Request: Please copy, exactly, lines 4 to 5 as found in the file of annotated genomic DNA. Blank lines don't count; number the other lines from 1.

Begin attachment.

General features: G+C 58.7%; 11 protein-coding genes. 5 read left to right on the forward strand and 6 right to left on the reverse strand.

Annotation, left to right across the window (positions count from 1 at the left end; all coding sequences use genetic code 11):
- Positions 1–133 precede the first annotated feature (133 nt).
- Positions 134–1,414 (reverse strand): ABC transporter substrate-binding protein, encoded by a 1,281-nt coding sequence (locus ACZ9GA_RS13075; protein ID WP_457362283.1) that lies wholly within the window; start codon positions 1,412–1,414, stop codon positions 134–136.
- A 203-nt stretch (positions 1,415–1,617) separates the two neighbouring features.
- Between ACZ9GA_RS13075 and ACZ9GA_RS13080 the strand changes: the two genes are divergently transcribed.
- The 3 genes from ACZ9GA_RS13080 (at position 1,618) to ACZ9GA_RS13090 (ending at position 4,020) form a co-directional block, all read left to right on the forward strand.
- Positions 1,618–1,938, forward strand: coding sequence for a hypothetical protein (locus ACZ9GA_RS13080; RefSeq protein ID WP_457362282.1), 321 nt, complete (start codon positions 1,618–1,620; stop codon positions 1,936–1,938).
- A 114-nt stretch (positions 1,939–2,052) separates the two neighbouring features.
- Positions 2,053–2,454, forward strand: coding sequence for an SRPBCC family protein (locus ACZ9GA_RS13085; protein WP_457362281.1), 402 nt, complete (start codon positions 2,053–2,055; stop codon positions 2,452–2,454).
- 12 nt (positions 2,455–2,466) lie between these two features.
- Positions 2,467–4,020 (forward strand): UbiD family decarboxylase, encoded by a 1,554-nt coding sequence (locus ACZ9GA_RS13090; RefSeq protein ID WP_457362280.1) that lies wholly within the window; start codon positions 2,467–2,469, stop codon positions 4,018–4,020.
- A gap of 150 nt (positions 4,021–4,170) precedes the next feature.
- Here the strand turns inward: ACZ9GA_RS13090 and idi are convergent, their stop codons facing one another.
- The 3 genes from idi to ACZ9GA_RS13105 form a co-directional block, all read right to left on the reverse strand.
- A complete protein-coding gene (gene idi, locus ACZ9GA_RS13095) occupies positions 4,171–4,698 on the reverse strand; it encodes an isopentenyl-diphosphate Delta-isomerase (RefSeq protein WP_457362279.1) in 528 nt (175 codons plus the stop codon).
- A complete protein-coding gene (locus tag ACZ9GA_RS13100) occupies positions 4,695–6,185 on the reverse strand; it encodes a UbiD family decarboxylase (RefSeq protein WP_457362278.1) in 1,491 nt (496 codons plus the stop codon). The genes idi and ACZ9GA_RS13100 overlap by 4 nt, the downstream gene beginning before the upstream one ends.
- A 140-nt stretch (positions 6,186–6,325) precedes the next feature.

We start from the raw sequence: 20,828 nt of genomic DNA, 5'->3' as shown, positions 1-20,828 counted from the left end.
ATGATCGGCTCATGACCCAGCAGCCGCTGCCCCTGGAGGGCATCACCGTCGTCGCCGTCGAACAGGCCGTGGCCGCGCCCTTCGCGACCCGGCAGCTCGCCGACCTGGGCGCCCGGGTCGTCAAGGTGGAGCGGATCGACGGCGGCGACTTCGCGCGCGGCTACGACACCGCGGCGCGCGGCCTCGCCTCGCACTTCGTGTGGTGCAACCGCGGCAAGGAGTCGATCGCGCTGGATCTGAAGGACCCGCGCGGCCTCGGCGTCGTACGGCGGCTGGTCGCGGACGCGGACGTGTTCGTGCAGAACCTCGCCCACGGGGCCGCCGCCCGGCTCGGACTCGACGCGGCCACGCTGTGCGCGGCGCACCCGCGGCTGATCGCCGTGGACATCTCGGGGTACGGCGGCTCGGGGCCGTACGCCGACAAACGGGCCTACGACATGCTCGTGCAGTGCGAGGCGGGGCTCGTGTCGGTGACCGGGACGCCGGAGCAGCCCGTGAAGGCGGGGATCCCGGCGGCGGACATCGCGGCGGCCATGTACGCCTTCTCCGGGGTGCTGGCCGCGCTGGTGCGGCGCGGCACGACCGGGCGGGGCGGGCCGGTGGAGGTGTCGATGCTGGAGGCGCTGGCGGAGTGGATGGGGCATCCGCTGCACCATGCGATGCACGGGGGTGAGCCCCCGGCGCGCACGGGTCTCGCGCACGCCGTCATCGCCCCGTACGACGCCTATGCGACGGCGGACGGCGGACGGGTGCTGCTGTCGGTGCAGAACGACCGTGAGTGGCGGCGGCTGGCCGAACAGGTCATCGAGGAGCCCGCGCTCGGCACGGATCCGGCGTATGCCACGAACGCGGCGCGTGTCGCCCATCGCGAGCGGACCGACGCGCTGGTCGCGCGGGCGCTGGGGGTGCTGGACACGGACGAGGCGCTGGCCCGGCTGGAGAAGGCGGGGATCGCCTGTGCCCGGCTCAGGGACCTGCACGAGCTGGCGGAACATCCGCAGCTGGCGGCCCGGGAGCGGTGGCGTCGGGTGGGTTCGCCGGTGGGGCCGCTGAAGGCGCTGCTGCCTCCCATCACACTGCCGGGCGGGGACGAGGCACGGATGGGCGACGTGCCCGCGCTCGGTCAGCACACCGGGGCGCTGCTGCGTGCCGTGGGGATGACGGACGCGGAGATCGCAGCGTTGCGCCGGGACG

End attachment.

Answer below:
- Positions 134–1,414 (reverse strand): ABC transporter substrate-binding protein, encoded by a 1,281-nt coding sequence (locus ACZ9GA_RS13075; protein ID WP_457362283.1) that lies wholly within the window; start codon positions 1,412–1,414, stop codon positions 134–136.
- A 203-nt stretch (positions 1,415–1,617) separates the two neighbouring features.